Chet Raymo’s Valentine is a complicated character. As a young man searching for his destiny, he did what talented young men do and asked the questions such men ask.
His first two years in the employ of Theophrastus consisted, he told me frankly, of three parts: work, study and fornication … Why must we discount this world, with its exquisite beauties and pleasures, and go chasing after an illusion of paradise—a disembodied existence that is impossible even to imagine except in terms of this body?
I keep a list of skeptics (nonbelievers, rationalists, materialists, secularists, doubters, atheists, name them as you wish) who espouse a sort of soft atheism, not completely antithetical to religion. Chet Raymo is one of these. He calls himself a “religious naturalist.”
As one reviewer of Raymo’s book puts it:
This is a cautionary tale for our own intolerant, violent times. But what can we do against the tide of history, personal and monumental? Live decently, honestly, lovingly, intelligently. As Julius Marius Favus the jailor says, “Valentine died for love, yes…for my darling Julia. And for philosophy. Like Lucretius, he had sought to undeceive his own thought, to scrape through the encrustation of myth…”
A few quotes from Raymo’s book demonstrate the truth of these comments.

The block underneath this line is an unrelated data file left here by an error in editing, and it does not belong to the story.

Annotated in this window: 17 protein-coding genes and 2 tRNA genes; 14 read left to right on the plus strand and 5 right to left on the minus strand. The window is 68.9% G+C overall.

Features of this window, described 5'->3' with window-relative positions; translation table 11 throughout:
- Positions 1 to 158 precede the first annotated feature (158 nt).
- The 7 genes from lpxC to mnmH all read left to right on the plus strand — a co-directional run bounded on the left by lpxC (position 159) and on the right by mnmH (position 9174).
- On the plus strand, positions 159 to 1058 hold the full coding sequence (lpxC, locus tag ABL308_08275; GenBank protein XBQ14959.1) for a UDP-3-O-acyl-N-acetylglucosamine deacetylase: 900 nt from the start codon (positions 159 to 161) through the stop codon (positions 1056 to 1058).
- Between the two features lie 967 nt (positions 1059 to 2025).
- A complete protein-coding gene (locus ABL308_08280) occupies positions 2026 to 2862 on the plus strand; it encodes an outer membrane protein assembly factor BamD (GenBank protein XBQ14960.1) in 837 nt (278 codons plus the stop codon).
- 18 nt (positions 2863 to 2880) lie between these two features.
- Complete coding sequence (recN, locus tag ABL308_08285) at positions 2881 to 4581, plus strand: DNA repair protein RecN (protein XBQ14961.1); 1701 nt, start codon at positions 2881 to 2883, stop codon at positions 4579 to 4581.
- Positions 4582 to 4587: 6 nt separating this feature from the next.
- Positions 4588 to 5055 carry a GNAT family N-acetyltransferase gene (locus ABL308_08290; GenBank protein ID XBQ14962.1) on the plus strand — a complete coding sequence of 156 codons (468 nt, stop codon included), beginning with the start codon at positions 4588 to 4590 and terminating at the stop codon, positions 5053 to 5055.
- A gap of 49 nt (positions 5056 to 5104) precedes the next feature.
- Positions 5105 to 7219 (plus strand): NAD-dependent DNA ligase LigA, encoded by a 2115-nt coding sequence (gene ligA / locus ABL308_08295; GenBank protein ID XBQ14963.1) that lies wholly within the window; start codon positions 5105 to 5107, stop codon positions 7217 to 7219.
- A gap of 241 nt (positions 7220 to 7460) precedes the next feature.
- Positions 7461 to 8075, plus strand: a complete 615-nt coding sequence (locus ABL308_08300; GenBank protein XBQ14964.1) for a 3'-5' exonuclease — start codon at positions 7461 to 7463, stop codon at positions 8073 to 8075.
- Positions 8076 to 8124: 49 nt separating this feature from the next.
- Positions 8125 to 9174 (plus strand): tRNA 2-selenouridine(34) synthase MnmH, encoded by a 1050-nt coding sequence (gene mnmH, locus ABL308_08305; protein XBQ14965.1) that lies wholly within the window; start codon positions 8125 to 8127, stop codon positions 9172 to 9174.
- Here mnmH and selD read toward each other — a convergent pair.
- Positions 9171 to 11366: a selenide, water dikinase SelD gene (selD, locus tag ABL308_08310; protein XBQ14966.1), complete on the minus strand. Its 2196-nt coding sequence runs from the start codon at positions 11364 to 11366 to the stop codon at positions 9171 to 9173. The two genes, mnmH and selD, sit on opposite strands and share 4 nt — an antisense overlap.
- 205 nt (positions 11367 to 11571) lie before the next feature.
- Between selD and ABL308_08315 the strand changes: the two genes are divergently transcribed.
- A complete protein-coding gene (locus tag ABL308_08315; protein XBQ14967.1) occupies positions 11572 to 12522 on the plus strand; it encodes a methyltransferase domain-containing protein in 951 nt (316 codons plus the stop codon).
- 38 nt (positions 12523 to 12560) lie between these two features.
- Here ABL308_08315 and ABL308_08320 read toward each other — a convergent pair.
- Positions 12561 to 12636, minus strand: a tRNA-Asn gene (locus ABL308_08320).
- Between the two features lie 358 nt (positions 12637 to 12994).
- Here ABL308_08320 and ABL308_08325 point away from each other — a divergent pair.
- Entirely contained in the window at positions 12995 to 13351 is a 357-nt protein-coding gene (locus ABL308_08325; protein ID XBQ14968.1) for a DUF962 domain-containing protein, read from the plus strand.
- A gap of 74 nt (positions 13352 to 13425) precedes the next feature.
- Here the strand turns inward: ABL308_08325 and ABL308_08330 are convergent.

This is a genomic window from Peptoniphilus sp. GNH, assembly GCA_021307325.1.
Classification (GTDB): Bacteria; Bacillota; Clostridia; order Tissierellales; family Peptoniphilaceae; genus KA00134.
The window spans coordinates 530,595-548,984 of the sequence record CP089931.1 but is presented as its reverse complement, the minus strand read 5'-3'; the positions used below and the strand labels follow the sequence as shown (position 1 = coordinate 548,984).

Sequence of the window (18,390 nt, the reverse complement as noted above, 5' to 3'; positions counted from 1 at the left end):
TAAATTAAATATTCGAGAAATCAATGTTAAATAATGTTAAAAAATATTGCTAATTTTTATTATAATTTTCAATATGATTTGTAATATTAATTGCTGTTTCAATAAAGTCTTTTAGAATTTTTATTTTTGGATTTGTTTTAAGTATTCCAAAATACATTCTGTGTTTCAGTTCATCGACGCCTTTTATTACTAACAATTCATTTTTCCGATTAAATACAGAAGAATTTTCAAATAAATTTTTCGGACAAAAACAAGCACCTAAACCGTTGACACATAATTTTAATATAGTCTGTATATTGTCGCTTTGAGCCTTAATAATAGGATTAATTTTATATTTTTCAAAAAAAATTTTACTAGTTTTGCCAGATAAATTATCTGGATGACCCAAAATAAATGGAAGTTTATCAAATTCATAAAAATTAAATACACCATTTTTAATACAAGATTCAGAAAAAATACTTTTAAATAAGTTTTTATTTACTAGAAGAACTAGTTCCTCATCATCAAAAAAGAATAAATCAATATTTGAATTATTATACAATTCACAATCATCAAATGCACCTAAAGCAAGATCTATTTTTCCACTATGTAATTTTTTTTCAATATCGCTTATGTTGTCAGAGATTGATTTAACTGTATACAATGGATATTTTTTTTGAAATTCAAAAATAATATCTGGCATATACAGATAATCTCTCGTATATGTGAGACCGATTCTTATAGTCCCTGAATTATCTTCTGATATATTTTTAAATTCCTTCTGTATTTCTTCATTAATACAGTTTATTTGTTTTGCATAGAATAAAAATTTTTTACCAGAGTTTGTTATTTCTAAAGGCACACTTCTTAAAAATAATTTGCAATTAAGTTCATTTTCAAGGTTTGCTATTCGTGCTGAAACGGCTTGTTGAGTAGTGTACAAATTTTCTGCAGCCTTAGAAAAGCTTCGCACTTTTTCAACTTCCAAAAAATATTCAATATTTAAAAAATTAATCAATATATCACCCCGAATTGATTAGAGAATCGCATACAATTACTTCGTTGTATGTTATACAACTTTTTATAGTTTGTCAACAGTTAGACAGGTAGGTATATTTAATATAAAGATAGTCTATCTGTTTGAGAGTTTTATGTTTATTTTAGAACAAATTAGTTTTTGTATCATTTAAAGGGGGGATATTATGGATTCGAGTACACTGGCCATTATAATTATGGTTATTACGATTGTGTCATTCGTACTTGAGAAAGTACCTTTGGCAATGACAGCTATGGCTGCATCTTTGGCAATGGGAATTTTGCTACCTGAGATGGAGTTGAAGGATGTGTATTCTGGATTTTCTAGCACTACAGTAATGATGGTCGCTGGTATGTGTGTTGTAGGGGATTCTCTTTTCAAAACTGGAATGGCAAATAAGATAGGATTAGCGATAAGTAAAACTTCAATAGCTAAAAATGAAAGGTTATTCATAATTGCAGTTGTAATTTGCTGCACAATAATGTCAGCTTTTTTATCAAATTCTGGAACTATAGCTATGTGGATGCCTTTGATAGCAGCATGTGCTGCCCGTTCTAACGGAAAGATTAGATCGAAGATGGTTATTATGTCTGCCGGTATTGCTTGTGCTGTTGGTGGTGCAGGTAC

Anyone with a smattering of literature will remember Juvenal’s tirade, Now that no one buys our votes, the public has lost its care for democracy; the people that once bestowed commands, consulships, legions and all else now meddles no more with politics and long eagerly for just two things—bread and circuses.
Rome, it sometimes seems ,is cess pit to the empire. Even the emperor stays away, avoiding the stench and putrefaction.Yet somehow Romans continue to believe that they are exemplars of culture and refinement, when in fact their sole export to the world is a harrowing cruelty and unprincipled hedonism.
This is one reason Raymo’s story resonates with me especially in these times. It’s a good Valentine’s Day read. I finished it in just one day and enjoyed it immensely. Some attribute Geoffrey Chaucer with connecting Valentine’s Day with love. In “Parliament of Fowls” he wrote: “For this was on Saint Valentine’s Day, when every bird comes there to choose his mate.” Others cite Shakespeare’s Ofelia who spoke of herself as Hamlet’s Valentine. As for me, I prefer Raymo’s mythical Valentine whose love for a jailer’s blind daughter changed his life.
Julia made me see that his teaching was of tolerance and charity, not unlike the ideals of my old friend and teacher Theophrastus. However, I cannot accept that your Galilean carpenter was divine or that he rose from the dead or performed miracles. All of this leads back into the quagmire which is Rome, with its deification of the emperor and proliferating gods. But when Jesus says—or rather when Julia says—Enter by the narrow gate, since the road to perdition is wide and spacious, I hear something that I once knew to be true but had forgotten.
Raymo’s book is a wonderful Valentine’s Day gift. Simple but full of witty observations, inspired myth based on an incomplete history, full of love, intrigue, and interesting details on third century Rome. Happy Valentine’s Day!
One of your best postings to date . . .